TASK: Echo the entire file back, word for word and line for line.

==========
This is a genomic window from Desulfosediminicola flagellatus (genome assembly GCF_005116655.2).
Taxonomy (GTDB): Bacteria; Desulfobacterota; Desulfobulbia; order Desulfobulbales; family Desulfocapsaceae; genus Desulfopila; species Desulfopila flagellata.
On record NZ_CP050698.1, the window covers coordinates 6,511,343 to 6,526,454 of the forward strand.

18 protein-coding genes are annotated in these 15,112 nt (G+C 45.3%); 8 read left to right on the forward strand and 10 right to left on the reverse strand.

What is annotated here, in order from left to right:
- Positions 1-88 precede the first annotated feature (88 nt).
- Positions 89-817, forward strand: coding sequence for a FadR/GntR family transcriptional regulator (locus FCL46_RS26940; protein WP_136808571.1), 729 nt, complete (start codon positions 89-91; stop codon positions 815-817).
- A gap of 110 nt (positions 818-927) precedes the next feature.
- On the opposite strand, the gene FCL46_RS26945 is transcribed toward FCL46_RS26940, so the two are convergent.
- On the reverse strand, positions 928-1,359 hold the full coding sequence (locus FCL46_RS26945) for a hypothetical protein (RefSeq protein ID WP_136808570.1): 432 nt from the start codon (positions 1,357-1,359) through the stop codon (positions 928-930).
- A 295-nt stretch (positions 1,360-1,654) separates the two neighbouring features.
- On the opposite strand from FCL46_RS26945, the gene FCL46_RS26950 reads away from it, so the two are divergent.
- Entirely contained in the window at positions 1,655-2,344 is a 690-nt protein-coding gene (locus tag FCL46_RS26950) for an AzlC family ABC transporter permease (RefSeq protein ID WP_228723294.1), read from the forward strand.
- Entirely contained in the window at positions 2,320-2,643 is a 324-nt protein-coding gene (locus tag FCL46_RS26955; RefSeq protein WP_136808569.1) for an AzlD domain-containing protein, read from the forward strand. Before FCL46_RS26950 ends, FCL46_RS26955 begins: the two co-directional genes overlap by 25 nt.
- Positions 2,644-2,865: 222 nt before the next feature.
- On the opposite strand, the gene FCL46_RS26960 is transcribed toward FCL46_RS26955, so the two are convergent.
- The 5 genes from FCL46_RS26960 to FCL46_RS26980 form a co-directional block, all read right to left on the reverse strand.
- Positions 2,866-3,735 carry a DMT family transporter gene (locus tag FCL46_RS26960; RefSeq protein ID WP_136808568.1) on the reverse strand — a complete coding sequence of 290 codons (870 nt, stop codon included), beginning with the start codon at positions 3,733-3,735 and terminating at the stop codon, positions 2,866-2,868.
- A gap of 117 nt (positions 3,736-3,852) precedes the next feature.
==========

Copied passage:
This is a genomic window from Desulfosediminicola flagellatus (genome assembly GCF_005116655.2).
Taxonomy (GTDB): Bacteria; Desulfobacterota; Desulfobulbia; order Desulfobulbales; family Desulfocapsaceae; genus Desulfopila; species Desulfopila flagellata.
On record NZ_CP050698.1, the window covers coordinates 6,511,343 to 6,526,454 of the forward strand.

18 protein-coding genes are annotated in these 15,112 nt (G+C 45.3%); 8 read left to right on the forward strand and 10 right to left on the reverse strand.

What is annotated here, in order from left to right:
- Positions 1-88 precede the first annotated feature (88 nt).
- Positions 89-817, forward strand: coding sequence for a FadR/GntR family transcriptional regulator (locus FCL46_RS26940; protein WP_136808571.1), 729 nt, complete (start codon positions 89-91; stop codon positions 815-817).
- A gap of 110 nt (positions 818-927) precedes the next feature.
- On the opposite strand, the gene FCL46_RS26945 is transcribed toward FCL46_RS26940, so the two are convergent.
- On the reverse strand, positions 928-1,359 hold the full coding sequence (locus FCL46_RS26945) for a hypothetical protein (RefSeq protein ID WP_136808570.1): 432 nt from the start codon (positions 1,357-1,359) through the stop codon (positions 928-930).
- A 295-nt stretch (positions 1,360-1,654) separates the two neighbouring features.
- On the opposite strand from FCL46_RS26945, the gene FCL46_RS26950 reads away from it, so the two are divergent.
- Entirely contained in the window at positions 1,655-2,344 is a 690-nt protein-coding gene (locus tag FCL46_RS26950) for an AzlC family ABC transporter permease (RefSeq protein ID WP_228723294.1), read from the forward strand.
- Entirely contained in the window at positions 2,320-2,643 is a 324-nt protein-coding gene (locus tag FCL46_RS26955; RefSeq protein WP_136808569.1) for an AzlD domain-containing protein, read from the forward strand. Before FCL46_RS26950 ends, FCL46_RS26955 begins: the two co-directional genes overlap by 25 nt.
- Positions 2,644-2,865: 222 nt before the next feature.
- On the opposite strand, the gene FCL46_RS26960 is transcribed toward FCL46_RS26955, so the two are convergent.
- The 5 genes from FCL46_RS26960 to FCL46_RS26980 form a co-directional block, all read right to left on the reverse strand.
- Positions 2,866-3,735 carry a DMT family transporter gene (locus tag FCL46_RS26960; RefSeq protein ID WP_136808568.1) on the reverse strand — a complete coding sequence of 290 codons (870 nt, stop codon included), beginning with the start codon at positions 3,733-3,735 and terminating at the stop codon, positions 2,866-2,868.
- A gap of 117 nt (positions 3,736-3,852) precedes the next feature.